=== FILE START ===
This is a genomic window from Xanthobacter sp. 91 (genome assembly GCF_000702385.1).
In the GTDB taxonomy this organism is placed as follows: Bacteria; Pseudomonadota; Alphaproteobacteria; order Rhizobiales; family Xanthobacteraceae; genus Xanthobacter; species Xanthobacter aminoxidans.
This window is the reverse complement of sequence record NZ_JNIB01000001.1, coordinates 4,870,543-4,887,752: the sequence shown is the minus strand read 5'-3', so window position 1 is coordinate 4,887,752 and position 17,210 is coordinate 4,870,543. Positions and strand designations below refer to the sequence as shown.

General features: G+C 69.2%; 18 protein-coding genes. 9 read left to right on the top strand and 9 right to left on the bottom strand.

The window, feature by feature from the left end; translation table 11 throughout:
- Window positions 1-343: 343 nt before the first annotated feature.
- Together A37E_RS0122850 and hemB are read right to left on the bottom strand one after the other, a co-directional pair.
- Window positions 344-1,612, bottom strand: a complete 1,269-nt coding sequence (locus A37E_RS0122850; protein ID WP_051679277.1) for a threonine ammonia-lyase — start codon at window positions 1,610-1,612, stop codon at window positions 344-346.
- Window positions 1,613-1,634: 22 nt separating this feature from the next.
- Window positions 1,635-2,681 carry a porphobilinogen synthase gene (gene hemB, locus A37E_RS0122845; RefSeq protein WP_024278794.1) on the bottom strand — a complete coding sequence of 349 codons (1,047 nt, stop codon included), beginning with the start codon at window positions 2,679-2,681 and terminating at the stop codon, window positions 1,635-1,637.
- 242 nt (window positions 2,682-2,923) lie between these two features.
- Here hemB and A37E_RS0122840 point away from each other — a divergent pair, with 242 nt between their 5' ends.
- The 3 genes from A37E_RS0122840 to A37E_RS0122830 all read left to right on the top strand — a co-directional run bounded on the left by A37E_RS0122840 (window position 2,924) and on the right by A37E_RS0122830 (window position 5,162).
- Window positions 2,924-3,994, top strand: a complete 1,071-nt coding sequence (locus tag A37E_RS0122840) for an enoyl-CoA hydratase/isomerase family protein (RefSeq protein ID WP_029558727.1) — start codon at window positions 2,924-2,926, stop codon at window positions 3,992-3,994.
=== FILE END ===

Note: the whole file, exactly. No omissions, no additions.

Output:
This is a genomic window from Xanthobacter sp. 91 (genome assembly GCF_000702385.1).
In the GTDB taxonomy this organism is placed as follows: Bacteria; Pseudomonadota; Alphaproteobacteria; order Rhizobiales; family Xanthobacteraceae; genus Xanthobacter; species Xanthobacter aminoxidans.
This window is the reverse complement of sequence record NZ_JNIB01000001.1, coordinates 4,870,543-4,887,752: the sequence shown is the minus strand read 5'-3', so window position 1 is coordinate 4,887,752 and position 17,210 is coordinate 4,870,543. Positions and strand designations below refer to the sequence as shown.

General features: G+C 69.2%; 18 protein-coding genes. 9 read left to right on the top strand and 9 right to left on the bottom strand.

The window, feature by feature from the left end; translation table 11 throughout:
- Window positions 1-343: 343 nt before the first annotated feature.
- Together A37E_RS0122850 and hemB are read right to left on the bottom strand one after the other, a co-directional pair.
- Window positions 344-1,612, bottom strand: a complete 1,269-nt coding sequence (locus A37E_RS0122850; protein ID WP_051679277.1) for a threonine ammonia-lyase — start codon at window positions 1,610-1,612, stop codon at window positions 344-346.
- Window positions 1,613-1,634: 22 nt separating this feature from the next.
- Window positions 1,635-2,681 carry a porphobilinogen synthase gene (gene hemB, locus A37E_RS0122845; RefSeq protein WP_024278794.1) on the bottom strand — a complete coding sequence of 349 codons (1,047 nt, stop codon included), beginning with the start codon at window positions 2,679-2,681 and terminating at the stop codon, window positions 1,635-1,637.
- 242 nt (window positions 2,682-2,923) lie between these two features.
- Here hemB and A37E_RS0122840 point away from each other — a divergent pair, with 242 nt between their 5' ends.
- The 3 genes from A37E_RS0122840 to A37E_RS0122830 all read left to right on the top strand — a co-directional run bounded on the left by A37E_RS0122840 (window position 2,924) and on the right by A37E_RS0122830 (window position 5,162).
- Window positions 2,924-3,994, top strand: a complete 1,071-nt coding sequence (locus tag A37E_RS0122840) for an enoyl-CoA hydratase/isomerase family protein (RefSeq protein ID WP_029558727.1) — start codon at window positions 2,924-2,926, stop codon at window positions 3,992-3,994.